I recommend this book for: high school
Marcus is just your average teen tech geek - he knows how to get around school surveillance, build his own laptop, and do some neat tricks with his cell phone and alternatives to the Internet. But everything changes when terrorists blow up the Bay Bridge in San Francisco, and Marcus and his best friends are arrested by the Department of Homeland Security. They're innocent, but treated like they're guilty, and Marcus has a big problem with that. So what's a teen to do when his liberties are taken away? Take them back!
So starts the story of Marcus and his fight against those who try to convince the city that they're trading liberty for security without actually providing that security. Doctorow does a good job of explaining all of the technology and what it does in terms that non-geeks can understand. Marcus is brilliant, not just when it comes to computers, but in the connections he makes between his social studies class and his current situation.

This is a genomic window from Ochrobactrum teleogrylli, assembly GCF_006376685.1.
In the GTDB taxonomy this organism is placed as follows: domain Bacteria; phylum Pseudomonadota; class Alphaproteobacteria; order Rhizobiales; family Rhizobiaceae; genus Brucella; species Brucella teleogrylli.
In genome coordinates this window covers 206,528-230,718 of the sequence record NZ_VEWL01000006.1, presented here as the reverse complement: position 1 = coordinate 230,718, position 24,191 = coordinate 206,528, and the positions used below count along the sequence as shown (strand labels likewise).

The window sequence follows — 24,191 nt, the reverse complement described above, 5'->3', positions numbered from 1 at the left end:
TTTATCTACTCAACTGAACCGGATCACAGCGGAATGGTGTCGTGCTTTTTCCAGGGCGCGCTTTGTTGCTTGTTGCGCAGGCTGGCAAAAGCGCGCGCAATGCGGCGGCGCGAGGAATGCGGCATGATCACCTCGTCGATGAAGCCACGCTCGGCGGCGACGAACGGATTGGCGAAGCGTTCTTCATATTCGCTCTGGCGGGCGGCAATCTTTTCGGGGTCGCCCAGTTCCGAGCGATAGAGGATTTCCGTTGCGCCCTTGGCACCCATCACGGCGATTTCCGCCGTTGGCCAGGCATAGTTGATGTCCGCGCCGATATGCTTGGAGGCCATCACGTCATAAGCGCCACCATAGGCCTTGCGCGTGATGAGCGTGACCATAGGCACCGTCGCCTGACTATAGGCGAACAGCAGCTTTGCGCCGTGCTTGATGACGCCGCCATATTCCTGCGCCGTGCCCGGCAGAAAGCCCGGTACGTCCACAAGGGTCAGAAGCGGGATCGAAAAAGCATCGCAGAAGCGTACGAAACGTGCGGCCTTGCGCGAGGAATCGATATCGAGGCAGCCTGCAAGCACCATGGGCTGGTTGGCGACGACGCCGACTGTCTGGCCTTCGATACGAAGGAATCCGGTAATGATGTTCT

A great book that gives teens and adults plenty to think about - why is that we're content to be under surveillance everywhere? What does the Declaration of Independence mean in today's world? How do you go about proving that you're not a terrorist? It is definitely for mature audiences - the violence isn't graphic, and the message of thinking for yourself is applicable for everyone, but there's also a good bit of rather frank sexual content.
Don't trust anyone over 25! Trust these reviews . . .